Thursday, July 11, 2013

Why Self-Esteem Is A Misconception

By Kristen Leigh Evensen
A common misconception exists among many people, including Christians.
It comes in the form of encouraging, uplifting, warm 'n fuzzy statements about who we are by nature:

"We are all basically good people."
"You are not a failure!"
"If you believe in yourself, you can do it."

As difficult as it is to hear the truth about ourselves, we must: by nature, we are not good people! Ephesians 2:3 says that we are "by nature children of wrath". As I sit here typing this, even I struggle with the weight of this reality. It cuts deeply into my heart.

The sin nature we battle with daily is a truth frequently (and conveniently) left out of today's messages--even those directed at Christians, by Christians. Talking about our failings and our desperate need runs counter to the autonomous nature within us, which desires to rule. The mere mention of it makes us uncomfortable and, at times, even downright offended.

We must be wary of this common misconception that we can somehow belittle and lessen our sin to boost our self-esteem, making ourselves feel better.

The terrifying truth is that the gospel loses its potential to transform our lives when we neglect the very reason for it: we are sinful and broken, and we need a Savior.

In reading Psalm 24 the other morning, the state of our desperation hit me like a ton of bricks. What does it take to come before the Lord, in all His fullness? Just read with me, and you'll see what I mean:

1 The earth is the Lord's and the fullness thereof,
    the world and those who dwell therein,
2 for he has founded it upon the seas
    and established it upon the rivers.

3 Who shall ascend the hill of the Lord?
    And who shall stand in his holy place?
4 He who has clean hands and a pure heart,
    who does not lift up his soul to what is false
    and does not swear deceitfully.

Clean hands and a pure heart? Perfect worship? Truth and righteousness? Man alive, if these are the requirements for ascending the hill of the Lord, then I will never stand before Him! And neither will you. The truth is, within ourselves we simply cannot do anything remotely right or true--let alone approach the holy God of the universe.

The misconception that people are generally good, that we can find fullness within ourselves, falls flat on its face before the perfect holiness of our God. His perfection is our standard. And we have fallen far below it.

So what can we do?

Here comes the good news: There is someone else who actually has clean hands and a pure heart, who lifts up His soul to the truth, and who pursues righteousness. Jesus Christ was the only person who lived the perfect life, and He is able to stand before the Father because He never sinned.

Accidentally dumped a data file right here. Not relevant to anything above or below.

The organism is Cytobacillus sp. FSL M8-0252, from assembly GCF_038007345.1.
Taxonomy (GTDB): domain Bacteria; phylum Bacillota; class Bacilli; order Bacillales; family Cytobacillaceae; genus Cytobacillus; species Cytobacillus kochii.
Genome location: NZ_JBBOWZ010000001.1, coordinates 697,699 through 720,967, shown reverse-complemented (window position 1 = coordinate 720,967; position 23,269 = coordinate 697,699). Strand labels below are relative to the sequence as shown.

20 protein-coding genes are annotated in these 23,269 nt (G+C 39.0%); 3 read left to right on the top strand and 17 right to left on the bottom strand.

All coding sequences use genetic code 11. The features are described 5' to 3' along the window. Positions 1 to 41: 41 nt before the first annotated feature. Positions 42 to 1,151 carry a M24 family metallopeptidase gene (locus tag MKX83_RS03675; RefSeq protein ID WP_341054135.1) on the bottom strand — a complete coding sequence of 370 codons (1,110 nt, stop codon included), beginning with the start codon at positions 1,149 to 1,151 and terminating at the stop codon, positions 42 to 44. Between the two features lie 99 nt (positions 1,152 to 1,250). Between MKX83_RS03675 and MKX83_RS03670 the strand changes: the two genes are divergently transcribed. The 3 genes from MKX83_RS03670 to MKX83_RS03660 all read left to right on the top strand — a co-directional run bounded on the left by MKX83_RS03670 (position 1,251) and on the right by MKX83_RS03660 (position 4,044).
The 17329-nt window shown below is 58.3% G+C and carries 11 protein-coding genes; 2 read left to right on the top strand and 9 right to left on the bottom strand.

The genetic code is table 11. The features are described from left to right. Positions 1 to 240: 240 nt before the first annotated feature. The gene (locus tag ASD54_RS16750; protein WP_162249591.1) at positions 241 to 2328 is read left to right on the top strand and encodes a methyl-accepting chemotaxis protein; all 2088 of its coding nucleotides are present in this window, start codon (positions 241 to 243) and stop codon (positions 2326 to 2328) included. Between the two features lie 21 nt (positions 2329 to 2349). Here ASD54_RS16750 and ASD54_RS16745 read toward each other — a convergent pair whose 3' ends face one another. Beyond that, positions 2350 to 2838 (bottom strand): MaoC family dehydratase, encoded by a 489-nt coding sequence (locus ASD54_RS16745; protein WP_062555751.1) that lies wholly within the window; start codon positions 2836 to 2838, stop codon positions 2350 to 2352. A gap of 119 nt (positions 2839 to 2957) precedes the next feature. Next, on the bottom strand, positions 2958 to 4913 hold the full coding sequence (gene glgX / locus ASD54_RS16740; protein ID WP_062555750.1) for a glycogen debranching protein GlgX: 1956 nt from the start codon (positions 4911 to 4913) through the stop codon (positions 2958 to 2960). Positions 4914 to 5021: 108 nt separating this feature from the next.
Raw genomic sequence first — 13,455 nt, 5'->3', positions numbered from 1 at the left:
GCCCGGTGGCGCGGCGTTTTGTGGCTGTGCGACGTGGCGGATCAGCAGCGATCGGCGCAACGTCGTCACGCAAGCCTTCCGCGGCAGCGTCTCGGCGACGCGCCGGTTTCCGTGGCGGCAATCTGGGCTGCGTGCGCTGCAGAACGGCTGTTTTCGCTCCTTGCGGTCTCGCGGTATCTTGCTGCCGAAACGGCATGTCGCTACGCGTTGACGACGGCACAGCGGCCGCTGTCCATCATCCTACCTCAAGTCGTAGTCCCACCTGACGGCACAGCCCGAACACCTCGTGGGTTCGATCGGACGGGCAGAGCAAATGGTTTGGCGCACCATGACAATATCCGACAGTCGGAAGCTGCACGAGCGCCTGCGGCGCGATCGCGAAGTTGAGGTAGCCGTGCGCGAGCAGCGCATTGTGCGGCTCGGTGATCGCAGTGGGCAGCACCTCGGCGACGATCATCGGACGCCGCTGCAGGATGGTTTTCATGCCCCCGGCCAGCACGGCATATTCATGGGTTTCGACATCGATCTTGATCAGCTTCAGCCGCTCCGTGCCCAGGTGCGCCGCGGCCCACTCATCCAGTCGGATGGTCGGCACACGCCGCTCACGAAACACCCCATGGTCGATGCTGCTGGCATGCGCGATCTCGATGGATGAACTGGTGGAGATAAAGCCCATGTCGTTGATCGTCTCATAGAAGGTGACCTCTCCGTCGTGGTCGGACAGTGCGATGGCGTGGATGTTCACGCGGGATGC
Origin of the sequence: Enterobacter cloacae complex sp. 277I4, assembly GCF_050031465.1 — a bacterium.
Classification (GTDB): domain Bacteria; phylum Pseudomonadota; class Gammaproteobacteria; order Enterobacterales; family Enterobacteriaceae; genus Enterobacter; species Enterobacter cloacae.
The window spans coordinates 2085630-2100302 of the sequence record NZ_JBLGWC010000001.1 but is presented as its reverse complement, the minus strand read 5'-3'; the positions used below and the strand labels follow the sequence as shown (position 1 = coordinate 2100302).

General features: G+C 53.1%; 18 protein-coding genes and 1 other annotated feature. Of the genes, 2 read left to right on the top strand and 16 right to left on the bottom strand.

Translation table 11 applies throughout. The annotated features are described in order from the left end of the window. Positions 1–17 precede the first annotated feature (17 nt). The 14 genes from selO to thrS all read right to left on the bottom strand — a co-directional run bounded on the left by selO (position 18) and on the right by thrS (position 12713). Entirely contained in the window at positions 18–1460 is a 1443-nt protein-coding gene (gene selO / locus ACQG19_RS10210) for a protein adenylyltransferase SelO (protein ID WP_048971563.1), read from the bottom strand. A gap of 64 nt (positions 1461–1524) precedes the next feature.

The good news is that, on the cross, Jesus exchanged His perfect righteousness for our sinfulness. Exchanged. Meaning that He took our filth and bestowed on us His purity. He took our record "guilty as charged" and bestowed on us His clean record.

In the sight of God, it was as if we had never sinned.

Can I get an amen? All because of Christ's death and resurrection, we are able to stand before the perfect Father. We can approach the throne of grace with boldness and confidence. We will live forever in eternity with God!

So what truth from God's Word should we take away with us today? Sisters, our failings, our sinfulness and our desperate need are realities we need to acknowledge, not deny in a self-gratifying attempt to make ourselves feel better. We need not succumb to the misconception that we can conveniently glaze over the darkness of our souls. It is not helpful to do so.

Denial leads to suffering for those who do not know Christ; and for those who do know Him, it leads to stagnancy of faith.

We need the gospel in all its fullness--including the messy, sinful beginnings--if we want to be truly changed by Christ, conformed to His image. We cannot know the power of His resurrection and the fellowship of sharing in His sufferings if we continually brush over our need for a Savior.

There is true, eternal power at work in the admittance of our need for Christ--which does not come from ourselves, but from Him who provides perfect strength in our weaknesses. His grace is sufficient!

Let us be women who boldly, unashamedly confront the misconception of self-esteem and expose it for what it really is. Let us share the gospel by our very lives, and pray that many more come to know Christ as Savior!

Jesus, You alone make it possible to know the Father. Your grace is a miracle, and we are so thankful. We admit that we are broken without You, that we can do nothing apart from You. Help us to see the extent of our sin, to repent of it, so that we may know in fullness Your power and perfection! Help us to live as women united to You.

Amen.

Complete these statements, and share with us in the comments: 
Jesus is ______. I am ______.

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